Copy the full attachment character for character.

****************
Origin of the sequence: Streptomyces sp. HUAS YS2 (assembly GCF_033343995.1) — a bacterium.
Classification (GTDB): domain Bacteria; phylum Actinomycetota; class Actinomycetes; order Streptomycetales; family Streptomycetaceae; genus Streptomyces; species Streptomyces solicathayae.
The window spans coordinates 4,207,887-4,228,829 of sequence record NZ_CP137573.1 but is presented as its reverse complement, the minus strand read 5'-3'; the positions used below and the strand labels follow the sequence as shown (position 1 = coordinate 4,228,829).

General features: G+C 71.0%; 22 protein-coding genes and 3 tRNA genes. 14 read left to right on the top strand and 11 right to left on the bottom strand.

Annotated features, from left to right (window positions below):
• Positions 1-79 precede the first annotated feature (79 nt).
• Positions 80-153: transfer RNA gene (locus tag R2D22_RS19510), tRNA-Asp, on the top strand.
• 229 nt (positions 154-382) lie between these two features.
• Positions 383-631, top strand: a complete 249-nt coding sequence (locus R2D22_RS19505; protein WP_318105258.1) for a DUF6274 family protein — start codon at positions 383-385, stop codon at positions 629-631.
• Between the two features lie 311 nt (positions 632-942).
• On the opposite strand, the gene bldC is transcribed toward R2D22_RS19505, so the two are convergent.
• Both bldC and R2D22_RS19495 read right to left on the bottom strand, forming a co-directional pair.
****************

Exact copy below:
Origin of the sequence: Streptomyces sp. HUAS YS2 (assembly GCF_033343995.1) — a bacterium.
Classification (GTDB): domain Bacteria; phylum Actinomycetota; class Actinomycetes; order Streptomycetales; family Streptomycetaceae; genus Streptomyces; species Streptomyces solicathayae.
The window spans coordinates 4,207,887-4,228,829 of sequence record NZ_CP137573.1 but is presented as its reverse complement, the minus strand read 5'-3'; the positions used below and the strand labels follow the sequence as shown (position 1 = coordinate 4,228,829).

General features: G+C 71.0%; 22 protein-coding genes and 3 tRNA genes. 14 read left to right on the top strand and 11 right to left on the bottom strand.

Annotated features, from left to right (window positions below):
• Positions 1-79 precede the first annotated feature (79 nt).
• Positions 80-153: transfer RNA gene (locus tag R2D22_RS19510), tRNA-Asp, on the top strand.
• 229 nt (positions 154-382) lie between these two features.
• Positions 383-631, top strand: a complete 249-nt coding sequence (locus R2D22_RS19505; protein WP_318105258.1) for a DUF6274 family protein — start codon at positions 383-385, stop codon at positions 629-631.
• Between the two features lie 311 nt (positions 632-942).
• On the opposite strand, the gene bldC is transcribed toward R2D22_RS19505, so the two are convergent.
• Both bldC and R2D22_RS19495 read right to left on the bottom strand, forming a co-directional pair.